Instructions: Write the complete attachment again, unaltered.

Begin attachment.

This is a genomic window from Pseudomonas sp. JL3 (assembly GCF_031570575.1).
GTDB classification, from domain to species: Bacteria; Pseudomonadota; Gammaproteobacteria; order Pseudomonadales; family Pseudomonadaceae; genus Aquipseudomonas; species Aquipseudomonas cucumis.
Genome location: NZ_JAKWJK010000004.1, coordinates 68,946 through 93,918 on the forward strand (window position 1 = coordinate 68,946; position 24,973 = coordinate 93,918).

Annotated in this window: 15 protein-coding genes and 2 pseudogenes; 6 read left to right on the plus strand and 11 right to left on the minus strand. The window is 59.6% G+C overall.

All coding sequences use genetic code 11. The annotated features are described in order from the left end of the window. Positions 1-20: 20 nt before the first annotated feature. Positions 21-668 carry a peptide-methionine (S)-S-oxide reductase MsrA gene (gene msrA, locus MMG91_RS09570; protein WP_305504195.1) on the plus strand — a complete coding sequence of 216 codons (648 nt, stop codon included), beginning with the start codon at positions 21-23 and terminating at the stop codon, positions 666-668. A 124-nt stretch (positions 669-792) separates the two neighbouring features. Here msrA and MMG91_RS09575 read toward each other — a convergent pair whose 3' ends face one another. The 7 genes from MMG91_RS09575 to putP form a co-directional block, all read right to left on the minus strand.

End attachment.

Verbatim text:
This is a genomic window from Pseudomonas sp. JL3 (assembly GCF_031570575.1).
GTDB classification, from domain to species: Bacteria; Pseudomonadota; Gammaproteobacteria; order Pseudomonadales; family Pseudomonadaceae; genus Aquipseudomonas; species Aquipseudomonas cucumis.
Genome location: NZ_JAKWJK010000004.1, coordinates 68,946 through 93,918 on the forward strand (window position 1 = coordinate 68,946; position 24,973 = coordinate 93,918).

Annotated in this window: 15 protein-coding genes and 2 pseudogenes; 6 read left to right on the plus strand and 11 right to left on the minus strand. The window is 59.6% G+C overall.

All coding sequences use genetic code 11. The annotated features are described in order from the left end of the window. Positions 1-20: 20 nt before the first annotated feature. Positions 21-668 carry a peptide-methionine (S)-S-oxide reductase MsrA gene (gene msrA, locus MMG91_RS09570; protein WP_305504195.1) on the plus strand — a complete coding sequence of 216 codons (648 nt, stop codon included), beginning with the start codon at positions 21-23 and terminating at the stop codon, positions 666-668. A 124-nt stretch (positions 669-792) separates the two neighbouring features. Here msrA and MMG91_RS09575 read toward each other — a convergent pair whose 3' ends face one another. The 7 genes from MMG91_RS09575 to putP form a co-directional block, all read right to left on the minus strand.